159872 ameritrade

TD Ameritrade's Omaha headquarters is out of space, and future expansions likely would happen in St. Louis, CEO Tim Hockey said.

Omaha’s low unemployment rate, combined with space limitations, means that TD Ameritrade doesn’t expect to expand here anytime soon.

The online stock-trading company’s CEO, Tim Hockey, told The World-Herald in an interview that the company would more likely hire new workers in St. Louis, where it acquired one-time rival Scottrade.

TD Ameritrade employs about 2,300 Omahans full time, he said, about stable from last quarter. In all, it employs about 10,000 at offices around the country.

The Omaha-based company was founded in 1975 to allow people to conduct stock trades by phone, and now electronically, for prices lower than full-service brokerages.

It moved into its $250 million Old Mill-area headquarters in 2013. Its name also adorns the downtown ballpark that is the home of the College World Series.

Hockey said the 12-story headquarters building with a ticker-tape design is full. And he said Omaha’s low unemployment rate makes it less likely the company would expand here.

But in St. Louis, Scottrade employed about 2,500 people. The company reduced that number to around 1,200, but that figure has “crept up” a little, Hockey said.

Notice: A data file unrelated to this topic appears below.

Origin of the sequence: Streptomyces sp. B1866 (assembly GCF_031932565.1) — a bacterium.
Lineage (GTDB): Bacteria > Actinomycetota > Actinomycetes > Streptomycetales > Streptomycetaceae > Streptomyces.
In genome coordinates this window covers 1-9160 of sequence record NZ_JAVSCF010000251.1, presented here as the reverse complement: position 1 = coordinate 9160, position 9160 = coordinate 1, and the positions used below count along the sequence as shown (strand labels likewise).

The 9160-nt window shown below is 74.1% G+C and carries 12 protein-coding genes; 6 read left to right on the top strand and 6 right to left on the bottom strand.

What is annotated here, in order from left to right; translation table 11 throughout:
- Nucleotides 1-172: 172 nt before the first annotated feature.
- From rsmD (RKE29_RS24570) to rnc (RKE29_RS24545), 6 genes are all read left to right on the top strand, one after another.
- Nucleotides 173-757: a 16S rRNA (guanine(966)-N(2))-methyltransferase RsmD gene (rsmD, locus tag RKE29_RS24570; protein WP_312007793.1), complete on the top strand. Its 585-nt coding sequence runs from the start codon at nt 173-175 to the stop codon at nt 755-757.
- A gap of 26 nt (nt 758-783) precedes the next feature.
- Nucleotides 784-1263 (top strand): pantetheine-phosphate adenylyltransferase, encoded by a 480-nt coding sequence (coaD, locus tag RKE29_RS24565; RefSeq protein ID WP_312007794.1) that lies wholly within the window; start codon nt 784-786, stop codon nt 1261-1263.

To decide where to expand, TD Ameritrade looks at “a combination of the quality of the workforce, the cost of living (wage levels) and the sheer absolute availability of the workforce over time,” Hockey said.

The interview with Hockey followed last week’s quarterly presentation of Ameritrade’s earnings report of 93 cents per share. That matched the forecast from the analysts surveyed by Zacks Investment Research.

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The revenue TD Ameritrade generates from fees on the assets it holds for investors isn’t growing as fast as expected because the Federal Reserve has slowed the pace of interest rate increases.

On a call with analysts, Hockey was asked whether the federal income tax overhaul affected customers’ actions in April.

Hockey said that while people tend to dip into their brokerage account this time of year to pay tax bills, the company didn’t see a change in behavior compared with previous years.

He also said decreasing market volatility this quarter might show signs that the bull market is coming to an end.

“At some point they have to end and they have to turn into a bear,” he said.

And he discussed the company’s preliminary work with bitcoin.

TD Ameritrade supports trading bitcoin futures but does not support spot trading in bitcoin.

Hockey said the company is “thinking about and exploring” doing more with crypto-currency.

But there are many issues, such as security, that need to be worked out.

“We want to do it in a way that is not reckless,” he said. “There’s a lot of question marks.”

This report includes material from the Associated Press.

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